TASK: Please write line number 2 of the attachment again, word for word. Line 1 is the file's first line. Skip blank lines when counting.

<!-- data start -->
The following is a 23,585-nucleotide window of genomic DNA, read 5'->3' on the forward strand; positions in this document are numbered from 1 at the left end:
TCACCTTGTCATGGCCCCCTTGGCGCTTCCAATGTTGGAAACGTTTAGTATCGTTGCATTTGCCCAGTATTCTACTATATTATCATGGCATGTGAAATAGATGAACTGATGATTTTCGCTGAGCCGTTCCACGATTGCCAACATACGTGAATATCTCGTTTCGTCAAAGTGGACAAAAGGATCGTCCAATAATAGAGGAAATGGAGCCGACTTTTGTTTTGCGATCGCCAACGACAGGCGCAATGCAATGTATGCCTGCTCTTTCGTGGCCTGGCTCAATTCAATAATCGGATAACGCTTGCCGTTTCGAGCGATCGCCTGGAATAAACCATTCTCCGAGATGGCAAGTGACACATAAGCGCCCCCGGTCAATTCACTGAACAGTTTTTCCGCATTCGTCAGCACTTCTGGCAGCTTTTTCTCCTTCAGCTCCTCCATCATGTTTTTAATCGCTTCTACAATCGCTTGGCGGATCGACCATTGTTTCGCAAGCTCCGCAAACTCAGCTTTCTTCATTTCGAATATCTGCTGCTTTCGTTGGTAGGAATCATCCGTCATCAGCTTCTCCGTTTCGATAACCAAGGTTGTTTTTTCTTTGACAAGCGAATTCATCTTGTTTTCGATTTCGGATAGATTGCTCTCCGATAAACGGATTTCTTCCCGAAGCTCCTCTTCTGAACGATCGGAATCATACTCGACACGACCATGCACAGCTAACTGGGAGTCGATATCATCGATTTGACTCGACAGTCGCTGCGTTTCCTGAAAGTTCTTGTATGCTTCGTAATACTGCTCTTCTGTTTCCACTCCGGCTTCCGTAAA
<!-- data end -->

TCACCTTGTCATGGCCCCCTTGGCGCTTCCAATGTTGGAAACGTTTAGTATCGTTGCATTTGCCCAGTATTCTACTATATTATCATGGCATGTGAAATAGATGAACTGATGATTTTCGCTGAGCCGTTCCACGATTGCCAACATACGTGAATATCTCGTTTCGTCAAAGTGGACAAAAGGATCGTCCAATAATAGAGGAAATGGAGCCGACTTTTGTTTTGCGATCGCCAACGACAGGCGCAATGCAATGTATGCCTGCTCTTTCGTGGCCTGGCTCAATTCAATAATCGGATAACGCTTGCCGTTTCGAGCGATCGCCTGGAATAAACCATTCTCCGAGATGGCAAGTGACACATAAGCGCCCCCGGTCAATTCACTGAACAGTTTTTCCGCATTCGTCAGCACTTCTGGCAGCTTTTTCTCCTTCAGCTCCTCCATCATGTTTTTAATCGCTTCTACAATCGCTTGGCGGATCGACCATTGTTTCGCAAGCTCCGCAAACTCAGCTTTCTTCATTTCGAATATCTGCTGCTTTCGTTGGTAGGAATCATCCGTCATCAGCTTCTCCGTTTCGATAACCAAGGTTGTTTTTTCTTTGACAAGCGAATTCATCTTGTTTTCGATTTCGGATAGATTGCTCTCCGATAAACGGATTTCTTCCCGAAGCTCCTCTTCTGAACGATCGGAATCATACTCGACACGACCATGCACAGCTAACTGGGAGTCGATATCATCGATTTGACTCGACAGTCGCTGCGTTTCCTGAAAGTTCTTGTATGCTTCGTAATACTGCTCTTCTGTTTCCACTCCGGCTTCCGTAAA